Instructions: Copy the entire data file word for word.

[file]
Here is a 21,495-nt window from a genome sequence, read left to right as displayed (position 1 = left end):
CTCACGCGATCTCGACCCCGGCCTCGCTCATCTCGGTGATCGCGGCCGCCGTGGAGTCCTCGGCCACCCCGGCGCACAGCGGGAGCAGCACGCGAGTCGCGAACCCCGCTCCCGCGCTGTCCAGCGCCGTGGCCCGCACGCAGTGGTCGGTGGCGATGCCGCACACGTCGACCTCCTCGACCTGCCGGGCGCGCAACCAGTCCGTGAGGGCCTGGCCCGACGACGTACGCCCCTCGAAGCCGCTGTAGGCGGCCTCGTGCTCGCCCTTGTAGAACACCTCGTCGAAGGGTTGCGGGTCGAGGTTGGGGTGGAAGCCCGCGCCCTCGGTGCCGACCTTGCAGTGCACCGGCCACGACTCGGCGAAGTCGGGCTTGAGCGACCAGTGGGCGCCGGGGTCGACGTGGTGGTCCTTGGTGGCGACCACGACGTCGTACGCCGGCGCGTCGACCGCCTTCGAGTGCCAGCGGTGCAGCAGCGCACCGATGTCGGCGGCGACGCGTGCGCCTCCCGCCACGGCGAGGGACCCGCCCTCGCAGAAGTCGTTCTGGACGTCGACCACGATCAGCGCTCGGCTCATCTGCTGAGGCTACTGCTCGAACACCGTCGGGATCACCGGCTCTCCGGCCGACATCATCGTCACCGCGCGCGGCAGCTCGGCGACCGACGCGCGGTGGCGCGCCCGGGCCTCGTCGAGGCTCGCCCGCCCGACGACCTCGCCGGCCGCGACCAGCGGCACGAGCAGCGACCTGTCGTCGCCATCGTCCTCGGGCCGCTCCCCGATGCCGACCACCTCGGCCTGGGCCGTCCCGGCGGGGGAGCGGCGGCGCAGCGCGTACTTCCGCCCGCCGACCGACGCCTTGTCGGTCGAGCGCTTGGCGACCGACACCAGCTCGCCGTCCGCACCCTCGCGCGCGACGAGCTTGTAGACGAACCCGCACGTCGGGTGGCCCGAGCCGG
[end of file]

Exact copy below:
Here is a 21,495-nt window from a genome sequence, read left to right as displayed (position 1 = left end):
CTCACGCGATCTCGACCCCGGCCTCGCTCATCTCGGTGATCGCGGCCGCCGTGGAGTCCTCGGCCACCCCGGCGCACAGCGGGAGCAGCACGCGAGTCGCGAACCCCGCTCCCGCGCTGTCCAGCGCCGTGGCCCGCACGCAGTGGTCGGTGGCGATGCCGCACACGTCGACCTCCTCGACCTGCCGGGCGCGCAACCAGTCCGTGAGGGCCTGGCCCGACGACGTACGCCCCTCGAAGCCGCTGTAGGCGGCCTCGTGCTCGCCCTTGTAGAACACCTCGTCGAAGGGTTGCGGGTCGAGGTTGGGGTGGAAGCCCGCGCCCTCGGTGCCGACCTTGCAGTGCACCGGCCACGACTCGGCGAAGTCGGGCTTGAGCGACCAGTGGGCGCCGGGGTCGACGTGGTGGTCCTTGGTGGCGACCACGACGTCGTACGCCGGCGCGTCGACCGCCTTCGAGTGCCAGCGGTGCAGCAGCGCACCGATGTCGGCGGCGACGCGTGCGCCTCCCGCCACGGCGAGGGACCCGCCCTCGCAGAAGTCGTTCTGGACGTCGACCACGATCAGCGCTCGGCTCATCTGCTGAGGCTACTGCTCGAACACCGTCGGGATCACCGGCTCTCCGGCCGACATCATCGTCACCGCGCGCGGCAGCTCGGCGACCGACGCGCGGTGGCGCGCCCGGGCCTCGTCGAGGCTCGCCCGCCCGACGACCTCGCCGGCCGCGACCAGCGGCACGAGCAGCGACCTGTCGTCGCCATCGTCCTCGGGCCGCTCCCCGATGCCGACCACCTCGGCCTGGGCCGTCCCGGCGGGGGAGCGGCGGCGCAGCGCGTACTTCCGCCCGCCGACCGACGCCTTGTCGGTCGAGCGCTTGGCGACCGACACCAGCTCGCCGTCCGCACCCTCGCGCGCGACGAGCTTGTAGACGAACCCGCACGTCGGGTGGCCCGAGCCGG